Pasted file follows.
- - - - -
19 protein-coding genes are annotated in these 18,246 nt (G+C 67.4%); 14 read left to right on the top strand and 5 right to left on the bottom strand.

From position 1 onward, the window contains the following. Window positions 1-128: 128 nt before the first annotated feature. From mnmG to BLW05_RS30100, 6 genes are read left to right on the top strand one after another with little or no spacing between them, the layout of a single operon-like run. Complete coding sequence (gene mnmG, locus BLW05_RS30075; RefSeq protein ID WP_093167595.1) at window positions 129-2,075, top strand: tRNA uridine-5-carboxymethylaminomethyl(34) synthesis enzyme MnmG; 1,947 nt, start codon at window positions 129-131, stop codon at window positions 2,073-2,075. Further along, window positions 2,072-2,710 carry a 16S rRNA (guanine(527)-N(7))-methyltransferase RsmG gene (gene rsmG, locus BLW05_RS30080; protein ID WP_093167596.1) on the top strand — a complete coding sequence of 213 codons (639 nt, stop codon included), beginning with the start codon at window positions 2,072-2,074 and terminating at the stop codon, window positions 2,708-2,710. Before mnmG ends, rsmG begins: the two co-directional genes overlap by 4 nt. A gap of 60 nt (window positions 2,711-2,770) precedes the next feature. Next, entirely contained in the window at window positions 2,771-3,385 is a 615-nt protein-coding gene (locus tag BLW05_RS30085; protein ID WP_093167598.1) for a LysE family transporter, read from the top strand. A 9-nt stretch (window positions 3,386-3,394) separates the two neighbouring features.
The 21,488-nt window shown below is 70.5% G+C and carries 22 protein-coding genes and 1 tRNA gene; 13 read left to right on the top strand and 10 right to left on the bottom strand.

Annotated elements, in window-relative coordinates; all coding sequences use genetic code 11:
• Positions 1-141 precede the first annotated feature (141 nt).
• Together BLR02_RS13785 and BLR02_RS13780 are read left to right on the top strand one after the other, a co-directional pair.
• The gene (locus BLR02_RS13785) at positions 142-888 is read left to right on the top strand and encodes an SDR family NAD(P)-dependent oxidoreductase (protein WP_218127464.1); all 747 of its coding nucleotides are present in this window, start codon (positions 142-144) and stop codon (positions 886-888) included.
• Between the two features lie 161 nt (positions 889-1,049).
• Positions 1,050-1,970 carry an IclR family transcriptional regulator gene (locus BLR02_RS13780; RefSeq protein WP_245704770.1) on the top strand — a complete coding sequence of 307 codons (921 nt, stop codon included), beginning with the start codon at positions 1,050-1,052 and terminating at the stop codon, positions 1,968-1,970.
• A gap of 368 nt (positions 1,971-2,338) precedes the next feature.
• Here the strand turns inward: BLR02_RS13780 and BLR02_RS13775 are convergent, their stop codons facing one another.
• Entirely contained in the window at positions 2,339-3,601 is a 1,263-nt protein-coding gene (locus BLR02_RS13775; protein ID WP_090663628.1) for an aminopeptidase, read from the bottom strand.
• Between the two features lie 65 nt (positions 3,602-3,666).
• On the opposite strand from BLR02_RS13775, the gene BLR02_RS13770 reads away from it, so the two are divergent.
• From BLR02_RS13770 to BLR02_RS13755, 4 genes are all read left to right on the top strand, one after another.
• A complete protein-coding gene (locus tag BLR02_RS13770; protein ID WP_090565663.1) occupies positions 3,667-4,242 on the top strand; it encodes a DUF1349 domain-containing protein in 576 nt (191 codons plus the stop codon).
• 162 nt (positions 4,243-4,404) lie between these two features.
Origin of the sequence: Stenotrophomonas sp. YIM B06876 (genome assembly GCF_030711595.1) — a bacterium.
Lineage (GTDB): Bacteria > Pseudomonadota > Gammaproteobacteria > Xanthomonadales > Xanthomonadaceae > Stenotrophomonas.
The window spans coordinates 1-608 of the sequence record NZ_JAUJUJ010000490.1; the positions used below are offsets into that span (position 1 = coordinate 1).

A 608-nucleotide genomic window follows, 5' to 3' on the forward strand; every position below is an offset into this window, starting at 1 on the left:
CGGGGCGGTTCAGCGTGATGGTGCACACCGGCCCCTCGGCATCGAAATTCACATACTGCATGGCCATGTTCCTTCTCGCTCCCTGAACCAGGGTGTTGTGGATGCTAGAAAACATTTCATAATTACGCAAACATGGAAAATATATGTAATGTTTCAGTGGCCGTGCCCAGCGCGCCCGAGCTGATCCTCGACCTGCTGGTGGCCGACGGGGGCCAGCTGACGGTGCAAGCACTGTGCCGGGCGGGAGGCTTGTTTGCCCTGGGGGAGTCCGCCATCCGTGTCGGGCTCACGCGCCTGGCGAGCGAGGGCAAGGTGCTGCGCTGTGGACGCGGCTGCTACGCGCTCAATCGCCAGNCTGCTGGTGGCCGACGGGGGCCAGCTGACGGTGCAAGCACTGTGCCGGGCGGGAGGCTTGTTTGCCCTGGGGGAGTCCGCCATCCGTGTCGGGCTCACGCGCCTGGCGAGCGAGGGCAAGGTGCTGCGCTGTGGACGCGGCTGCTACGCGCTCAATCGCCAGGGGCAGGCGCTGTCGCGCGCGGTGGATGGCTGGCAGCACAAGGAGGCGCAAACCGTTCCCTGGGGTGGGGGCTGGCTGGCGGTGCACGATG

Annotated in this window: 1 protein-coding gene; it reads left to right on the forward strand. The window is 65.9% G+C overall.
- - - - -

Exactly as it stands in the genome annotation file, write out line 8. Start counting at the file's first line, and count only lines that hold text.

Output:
• Between the two features lie 161 nt (positions 889-1,049).